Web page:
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Newspapers going online: a few challenge for old media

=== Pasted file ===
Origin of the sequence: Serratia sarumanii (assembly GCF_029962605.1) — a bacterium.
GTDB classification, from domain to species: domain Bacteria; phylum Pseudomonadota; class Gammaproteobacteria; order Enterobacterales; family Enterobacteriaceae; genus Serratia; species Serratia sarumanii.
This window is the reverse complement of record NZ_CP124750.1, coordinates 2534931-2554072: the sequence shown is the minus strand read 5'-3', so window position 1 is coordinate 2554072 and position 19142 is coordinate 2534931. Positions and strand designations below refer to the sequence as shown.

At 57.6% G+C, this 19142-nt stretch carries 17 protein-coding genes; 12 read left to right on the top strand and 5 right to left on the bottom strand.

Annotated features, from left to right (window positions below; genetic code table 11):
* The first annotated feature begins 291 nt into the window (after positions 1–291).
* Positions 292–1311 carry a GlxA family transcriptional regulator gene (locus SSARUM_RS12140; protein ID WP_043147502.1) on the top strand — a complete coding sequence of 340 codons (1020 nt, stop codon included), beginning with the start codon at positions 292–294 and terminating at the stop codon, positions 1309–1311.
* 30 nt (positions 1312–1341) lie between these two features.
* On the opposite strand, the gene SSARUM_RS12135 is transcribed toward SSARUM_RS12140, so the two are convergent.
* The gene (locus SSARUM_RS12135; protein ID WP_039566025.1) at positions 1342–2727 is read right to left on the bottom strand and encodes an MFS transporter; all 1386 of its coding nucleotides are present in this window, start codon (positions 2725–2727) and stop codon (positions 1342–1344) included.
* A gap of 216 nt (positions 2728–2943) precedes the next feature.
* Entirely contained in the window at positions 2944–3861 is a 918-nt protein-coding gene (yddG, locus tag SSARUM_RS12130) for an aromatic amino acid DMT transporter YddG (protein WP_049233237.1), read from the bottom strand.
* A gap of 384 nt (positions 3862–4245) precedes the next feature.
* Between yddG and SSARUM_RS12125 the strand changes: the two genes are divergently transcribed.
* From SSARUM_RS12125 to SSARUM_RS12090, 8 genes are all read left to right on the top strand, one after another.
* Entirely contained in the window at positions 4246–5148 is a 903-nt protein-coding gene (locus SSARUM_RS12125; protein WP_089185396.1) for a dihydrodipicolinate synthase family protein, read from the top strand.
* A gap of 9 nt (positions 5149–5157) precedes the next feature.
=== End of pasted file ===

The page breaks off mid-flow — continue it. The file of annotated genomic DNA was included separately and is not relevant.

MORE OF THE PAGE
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Phase two of the Internet revolution has started in earnest. While phase one was largely dominated by once-fashionable dot-com's, phase two promises to bring out the best among incumbents. Indeed, the start of the new millennium is witnessing the resurgence of the incumbent organization - an organization that is recharged and revitalized by the innovative power of the Internet and digital technologies. A battle has begun in earnest for the mantle of leadership in the emerging Internet economy. Newspaper companies, in particular, have faced special challenges in leveraging the Internet. On the surface, the Internet provides the perfect media for newspaper firms. Their product is information - something that can be easily digitised and distributed via the Internet. Their product - news - is time sensitive and so rapid distribution via the Net is of value to customers. However, newspaper firms are struggling to exploit the potential of the Net. Most are losing money in their online sites and do not have clear ideas about how to turn their Net presence into profitable ventures. Even more worrisome, few firms are aware of the change agenda that lies ahead given the business transformation enabled by the Internet. This report investigates the approach to the Internet chosen by three leading incumbent newspaper firms. The authors studied the Internet strategies of The Wall Street Journal, Financial Times and Expansion. They study each of these three firms along the following dimensions: (a) Content: the pattern of content put online by the newspaper firms. (b) Channels: the inter-play between the traditional (offline) and newer (online) distribution channels. (c) Brand: the branding strategy associated with the online presence. (d) Target groups: the customers targeted specifically by the online presence and inter-relationships with the traditional customer bases of the firms. (e) Technology: the role of technology in impacting the online offerings. (f) Business model: the revenue model associated with the online presence. (g) Organizational structure: the physical organization of the unit for managing the online presence and its relationship to the rest of the organization.

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